Artist and Studio
Auguste Rodin, 1891

Auguste Rodin, 1891

Auguste Rodin at work in his studio, set to music. (similar to previous video, replace French narration with music)

Auguste Rodin, 1862.  Photo by Charles Hippolyte Aubry.

Auguste Rodin, 1862.  Photo by Charles Hippolyte Aubry.

Auguste Rodin by Charles Aubry, 1862-64. Musée Rodin, Paris. 

Auguste Rodin by Charles Aubry, 1862-64. Musée Rodin, Paris. 

Auguste Rodin, 1880

Auguste Rodin, 1880

Auguste Rodin’s studio with several works including Eve and a large sculpture of  Honoré de Balzac (at center right).

Auguste Rodin’s studio with several works including Eve and a large sculpture of  Honoré de Balzac (at center right).

(Source: maryhillmuseum.org)

Camille Claudel (1864-1943) “was one of the rare female artists of the 19th century that could and did compete with the best male sculptors of her time.”

In 1883, Camille became acquainted with Auguste Rodin when he took over  instruction of her class at the Académie Colarossi. Soon after Camille became his model, assistant and lover. “No other woman had such an intellectual, artistic and erotic impact on Rodin’s life like Camille Claudel.”

In 1892, after an abortion, Claudel ended the intimate aspect of her relationship with Rodin, although they saw each other regularly until 1898.

After 1905 Claudel appeared to be mentally ill. She destroyed many of her statues and was diagnosed as having schizophrenia. She accused Rodin of stealing her ideas and of leading a conspiracy to kill her. In 1913 after her father died her brother had her committed to a mental hospital. Over the years the hospital requested numerous times Claudel be sent home but her family refused. She remained institutionalized until her death in 1943.  src1 & scr2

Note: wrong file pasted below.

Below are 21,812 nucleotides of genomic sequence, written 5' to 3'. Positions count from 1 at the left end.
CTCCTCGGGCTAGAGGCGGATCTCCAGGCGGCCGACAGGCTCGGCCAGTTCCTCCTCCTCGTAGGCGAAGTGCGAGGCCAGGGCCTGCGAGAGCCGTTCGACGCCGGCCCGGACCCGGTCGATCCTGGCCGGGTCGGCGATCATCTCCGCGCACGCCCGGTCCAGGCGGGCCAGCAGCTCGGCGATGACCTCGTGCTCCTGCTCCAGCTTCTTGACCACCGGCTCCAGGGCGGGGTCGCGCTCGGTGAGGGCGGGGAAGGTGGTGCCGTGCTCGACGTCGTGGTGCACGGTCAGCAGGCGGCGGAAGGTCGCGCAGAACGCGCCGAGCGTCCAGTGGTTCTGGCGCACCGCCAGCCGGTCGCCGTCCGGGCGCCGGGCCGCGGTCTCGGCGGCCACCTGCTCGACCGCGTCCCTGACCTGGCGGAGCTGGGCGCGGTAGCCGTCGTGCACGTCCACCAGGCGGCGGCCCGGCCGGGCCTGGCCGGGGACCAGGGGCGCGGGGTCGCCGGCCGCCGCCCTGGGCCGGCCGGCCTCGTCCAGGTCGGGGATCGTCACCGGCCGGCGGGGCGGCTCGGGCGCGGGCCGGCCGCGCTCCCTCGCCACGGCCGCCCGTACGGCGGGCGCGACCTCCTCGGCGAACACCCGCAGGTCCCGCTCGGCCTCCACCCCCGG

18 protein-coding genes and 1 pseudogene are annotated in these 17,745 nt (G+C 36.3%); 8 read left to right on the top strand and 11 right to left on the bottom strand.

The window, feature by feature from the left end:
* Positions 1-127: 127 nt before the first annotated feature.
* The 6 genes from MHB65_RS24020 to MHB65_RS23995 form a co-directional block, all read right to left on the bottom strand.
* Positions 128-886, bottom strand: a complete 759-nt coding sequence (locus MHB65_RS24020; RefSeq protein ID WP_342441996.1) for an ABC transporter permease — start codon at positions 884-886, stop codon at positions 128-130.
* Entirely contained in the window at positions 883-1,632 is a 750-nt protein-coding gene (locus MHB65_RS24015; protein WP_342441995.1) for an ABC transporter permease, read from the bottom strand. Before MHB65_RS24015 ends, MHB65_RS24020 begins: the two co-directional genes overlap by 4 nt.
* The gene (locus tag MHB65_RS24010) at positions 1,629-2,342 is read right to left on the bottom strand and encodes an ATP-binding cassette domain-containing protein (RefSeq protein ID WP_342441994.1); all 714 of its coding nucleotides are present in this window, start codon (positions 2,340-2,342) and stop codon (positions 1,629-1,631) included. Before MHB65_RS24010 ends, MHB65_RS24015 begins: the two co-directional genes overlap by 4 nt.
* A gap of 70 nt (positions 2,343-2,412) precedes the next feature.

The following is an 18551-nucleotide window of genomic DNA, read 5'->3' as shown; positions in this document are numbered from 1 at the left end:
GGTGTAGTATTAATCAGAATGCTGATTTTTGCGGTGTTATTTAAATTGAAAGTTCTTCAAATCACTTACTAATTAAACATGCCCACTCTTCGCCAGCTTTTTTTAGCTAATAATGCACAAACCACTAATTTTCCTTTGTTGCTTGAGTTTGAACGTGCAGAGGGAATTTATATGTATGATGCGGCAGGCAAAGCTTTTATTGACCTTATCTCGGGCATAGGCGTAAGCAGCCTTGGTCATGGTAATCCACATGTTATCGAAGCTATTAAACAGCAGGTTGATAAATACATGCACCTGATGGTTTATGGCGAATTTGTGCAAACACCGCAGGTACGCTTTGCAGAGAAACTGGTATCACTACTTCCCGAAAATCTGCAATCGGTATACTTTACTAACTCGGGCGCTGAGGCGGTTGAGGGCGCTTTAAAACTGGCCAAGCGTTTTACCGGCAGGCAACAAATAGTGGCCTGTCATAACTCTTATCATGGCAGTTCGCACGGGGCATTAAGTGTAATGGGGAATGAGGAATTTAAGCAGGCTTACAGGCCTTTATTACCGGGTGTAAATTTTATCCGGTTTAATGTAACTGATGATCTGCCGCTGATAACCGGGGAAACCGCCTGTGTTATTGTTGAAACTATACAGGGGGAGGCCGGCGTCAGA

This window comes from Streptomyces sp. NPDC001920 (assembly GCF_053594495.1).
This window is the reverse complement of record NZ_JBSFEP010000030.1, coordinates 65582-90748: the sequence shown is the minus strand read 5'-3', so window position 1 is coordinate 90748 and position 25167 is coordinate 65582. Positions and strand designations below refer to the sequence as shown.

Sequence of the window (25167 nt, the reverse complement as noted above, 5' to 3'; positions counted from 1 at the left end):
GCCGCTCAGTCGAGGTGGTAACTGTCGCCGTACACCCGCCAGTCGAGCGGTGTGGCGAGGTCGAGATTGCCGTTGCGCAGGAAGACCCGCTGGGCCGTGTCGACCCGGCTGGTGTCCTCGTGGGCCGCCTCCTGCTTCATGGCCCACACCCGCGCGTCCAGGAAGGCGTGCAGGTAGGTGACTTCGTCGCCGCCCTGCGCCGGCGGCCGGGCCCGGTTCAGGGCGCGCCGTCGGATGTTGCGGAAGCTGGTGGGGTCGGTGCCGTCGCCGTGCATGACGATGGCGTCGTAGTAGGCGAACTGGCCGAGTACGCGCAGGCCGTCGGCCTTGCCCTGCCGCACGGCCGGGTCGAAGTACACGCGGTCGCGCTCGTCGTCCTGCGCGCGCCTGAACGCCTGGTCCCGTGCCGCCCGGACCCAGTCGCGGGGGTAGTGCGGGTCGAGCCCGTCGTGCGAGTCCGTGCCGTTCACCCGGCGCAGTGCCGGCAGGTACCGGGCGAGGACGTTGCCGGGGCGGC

regardintemporel:

Sculptor’s workshop with Rodin’s The Thinker, 1900

regardintemporel:

Sculptor’s workshop with Rodin’s The Thinker, 1900

“One has only to look at a human face to find a soul, no feature deceives; hypocrisy is as transparent as sincerity. The inclining of the brow, the least furrowing of a look may reveal the -secrets of the heart.”
—  Auguste Rodin (via bonfirebirth)

(Source: goodreads.com)

Auguste Rodin, 1893, the year his art caused controversy and failed to sell at Chicago’s World Fair.  Photo by Filix Nadar.

Auguste Rodin, 1893, the year his art caused controversy and failed to sell at Chicago’s World Fair.  Photo by Filix Nadar.

Auguste Rodin - 2 minute video of the sculptor at work in his studio, French narration.

missfolly:

Auguste Rodin (12 November 1840 – 17 November 1917)
‘The world famous 77 year old French sculptor Auguste Rodin froze to death in an unheated attic in Meudon, France. In 1923, Marcell Tirel, Rodin’s secretary, published a book alleging this and that Rodin had applied to the government for quarters as warm as those wherein his statues were stored, but the government turned him down. It is said that other officials and friends promised coal for heating but never sent it.’

missfolly:

Auguste Rodin (12 November 1840 – 17 November 1917)

‘The world famous 77 year old French sculptor Auguste Rodin froze to death in an unheated attic in Meudon, France. In 1923, Marcell Tirel, Rodin’s secretary, published a book alleging this and that Rodin had applied to the government for quarters as warm as those wherein his statues were stored, but the government turned him down. It is said that other officials and friends promised coal for heating but never sent it.’